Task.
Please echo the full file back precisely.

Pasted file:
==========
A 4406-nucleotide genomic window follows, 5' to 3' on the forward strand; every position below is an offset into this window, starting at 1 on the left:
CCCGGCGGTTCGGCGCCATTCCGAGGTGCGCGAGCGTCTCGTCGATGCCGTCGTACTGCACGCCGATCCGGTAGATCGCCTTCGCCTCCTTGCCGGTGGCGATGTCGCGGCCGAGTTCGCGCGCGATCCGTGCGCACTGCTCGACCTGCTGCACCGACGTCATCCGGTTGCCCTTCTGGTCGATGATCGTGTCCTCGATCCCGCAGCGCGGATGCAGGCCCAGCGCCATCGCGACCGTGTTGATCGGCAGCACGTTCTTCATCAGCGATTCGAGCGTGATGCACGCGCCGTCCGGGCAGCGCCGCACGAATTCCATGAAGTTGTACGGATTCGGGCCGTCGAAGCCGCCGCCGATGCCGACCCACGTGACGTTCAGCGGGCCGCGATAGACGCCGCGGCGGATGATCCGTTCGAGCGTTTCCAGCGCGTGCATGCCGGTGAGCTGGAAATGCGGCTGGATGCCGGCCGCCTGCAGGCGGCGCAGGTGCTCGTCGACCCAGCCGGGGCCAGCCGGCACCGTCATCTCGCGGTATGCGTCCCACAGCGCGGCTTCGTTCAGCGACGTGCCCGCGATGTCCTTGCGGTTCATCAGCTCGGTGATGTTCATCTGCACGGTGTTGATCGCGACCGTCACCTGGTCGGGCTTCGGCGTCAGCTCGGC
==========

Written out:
A 4406-nucleotide genomic window follows, 5' to 3' on the forward strand; every position below is an offset into this window, starting at 1 on the left:
CCCGGCGGTTCGGCGCCATTCCGAGGTGCGCGAGCGTCTCGTCGATGCCGTCGTACTGCACGCCGATCCGGTAGATCGCCTTCGCCTCCTTGCCGGTGGCGATGTCGCGGCCGAGTTCGCGCGCGATCCGTGCGCACTGCTCGACCTGCTGCACCGACGTCATCCGGTTGCCCTTCTGGTCGATGATCGTGTCCTCGATCCCGCAGCGCGGATGCAGGCCCAGCGCCATCGCGACCGTGTTGATCGGCAGCACGTTCTTCATCAGCGATTCGAGCGTGATGCACGCGCCGTCCGGGCAGCGCCGCACGAATTCCATGAAGTTGTACGGATTCGGGCCGTCGAAGCCGCCGCCGATGCCGACCCACGTGACGTTCAGCGGGCCGCGATAGACGCCGCGGCGGATGATCCGTTCGAGCGTTTCCAGCGCGTGCATGCCGGTGAGCTGGAAATGCGGCTGGATGCCGGCCGCCTGCAGGCGGCGCAGGTGCTCGTCGACCCAGCCGGGGCCAGCCGGCACCGTCATCTCGCGGTATGCGTCCCACAGCGCGGCTTCGTTCAGCGACGTGCCCGCGATGTCCTTGCGGTTCATCAGCTCGGTGATGTTCATCTGCACGGTGTTGATCGCGACCGTCACCTGGTCGGGCTTCGGCGTCAGCTCGGC